F1 last visited the South American country in the mid-1990s, with a three-year stint in Buenos Aries before financial problems saw the event dropped.
The current project began in 2014, and met with former F1 impresario Bernie Ecclestone before the sport was sold to current owners Liberty Media.
Rubinstein is president of Blue Capital, which owns a music and sports promotions company and has organised the country's round of the Formula E championship.
Having not hosted an F1 event in two decades, significant work is required at the Buenos Aries circuit to bring it up to the required spec.
However according to Rubinstein, the finances needed to do so have already been approved by the government.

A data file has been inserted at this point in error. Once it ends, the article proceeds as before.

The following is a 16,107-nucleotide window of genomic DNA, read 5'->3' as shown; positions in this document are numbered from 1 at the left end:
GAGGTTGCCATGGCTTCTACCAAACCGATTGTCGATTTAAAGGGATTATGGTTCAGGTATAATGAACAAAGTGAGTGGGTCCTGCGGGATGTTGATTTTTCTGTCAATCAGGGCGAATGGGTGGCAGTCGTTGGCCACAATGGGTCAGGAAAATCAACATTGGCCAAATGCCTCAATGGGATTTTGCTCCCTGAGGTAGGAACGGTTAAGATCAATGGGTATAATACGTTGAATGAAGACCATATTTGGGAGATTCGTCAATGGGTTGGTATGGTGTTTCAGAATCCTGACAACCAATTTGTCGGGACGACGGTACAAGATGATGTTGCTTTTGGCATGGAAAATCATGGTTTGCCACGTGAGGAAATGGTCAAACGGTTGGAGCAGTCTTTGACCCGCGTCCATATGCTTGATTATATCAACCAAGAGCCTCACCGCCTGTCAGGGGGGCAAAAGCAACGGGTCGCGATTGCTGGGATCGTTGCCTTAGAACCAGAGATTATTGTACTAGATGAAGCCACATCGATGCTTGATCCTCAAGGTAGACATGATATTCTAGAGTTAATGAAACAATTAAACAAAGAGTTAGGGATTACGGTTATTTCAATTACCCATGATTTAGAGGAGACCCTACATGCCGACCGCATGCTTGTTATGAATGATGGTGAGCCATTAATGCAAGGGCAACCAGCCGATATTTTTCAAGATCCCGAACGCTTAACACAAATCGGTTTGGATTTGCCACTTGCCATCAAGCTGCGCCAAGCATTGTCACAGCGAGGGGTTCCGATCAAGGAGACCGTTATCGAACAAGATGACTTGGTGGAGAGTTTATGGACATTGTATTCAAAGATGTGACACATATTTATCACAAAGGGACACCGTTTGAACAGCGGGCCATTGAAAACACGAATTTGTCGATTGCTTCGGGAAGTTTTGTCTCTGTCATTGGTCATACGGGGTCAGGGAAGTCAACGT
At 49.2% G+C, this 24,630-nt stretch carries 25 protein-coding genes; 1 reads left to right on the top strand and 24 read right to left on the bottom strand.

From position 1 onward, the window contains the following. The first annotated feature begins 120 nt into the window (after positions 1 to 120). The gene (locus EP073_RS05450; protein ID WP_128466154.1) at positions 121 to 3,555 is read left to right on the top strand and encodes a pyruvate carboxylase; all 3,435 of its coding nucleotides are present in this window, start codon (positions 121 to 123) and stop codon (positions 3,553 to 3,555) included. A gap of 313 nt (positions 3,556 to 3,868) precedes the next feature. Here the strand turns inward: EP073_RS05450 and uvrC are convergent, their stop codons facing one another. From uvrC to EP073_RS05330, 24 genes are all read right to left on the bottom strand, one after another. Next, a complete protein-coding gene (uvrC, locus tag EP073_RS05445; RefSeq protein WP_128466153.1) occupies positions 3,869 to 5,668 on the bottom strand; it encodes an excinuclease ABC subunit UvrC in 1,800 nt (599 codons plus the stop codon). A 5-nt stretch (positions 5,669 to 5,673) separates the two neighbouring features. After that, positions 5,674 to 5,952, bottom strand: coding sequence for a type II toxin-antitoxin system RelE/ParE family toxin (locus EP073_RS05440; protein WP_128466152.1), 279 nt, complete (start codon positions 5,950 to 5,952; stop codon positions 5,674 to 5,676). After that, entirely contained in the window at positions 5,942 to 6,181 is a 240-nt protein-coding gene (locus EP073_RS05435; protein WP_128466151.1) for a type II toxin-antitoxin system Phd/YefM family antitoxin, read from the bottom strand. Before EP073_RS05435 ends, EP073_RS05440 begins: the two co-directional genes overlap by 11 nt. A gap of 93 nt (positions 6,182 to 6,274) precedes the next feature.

“The government of the city of Buenos Aires has committed to fund the required works in order to get a further upgrade of the circuit according to F1 and FIA's standards,” he said.
“The works to repair and improve the circuit will start as soon as we sign the agreement to hold the race in Buenos Aires for a five year term and the estimated amount is in the range of $30m.
“In an expert's opinion, the works may be finalised six months after they start.
“Our preference is to have the race held in 2019, at the beginning of the calendar, back to back with Australia. It is worth noting that there are transpolar flights,” he added.
“Also, historically, the F1 races in Argentina were held at the beginning of the calendar. Another alternative is to have it in November, before or after Brazil.”
F1 currently hosts three events in the Americas, in the United States, Mexico, and Brazil, all of which are scheduled towards the end of the season.
Argentina has a long history in the sport, hosting its first grand prix in 1953 and was the birthplace of five-time world champion Juan-Manuel Fangio.
It is the latest in a string of possible locations for future events, which also includes Vietnam, Las Vegas, New York and Miami.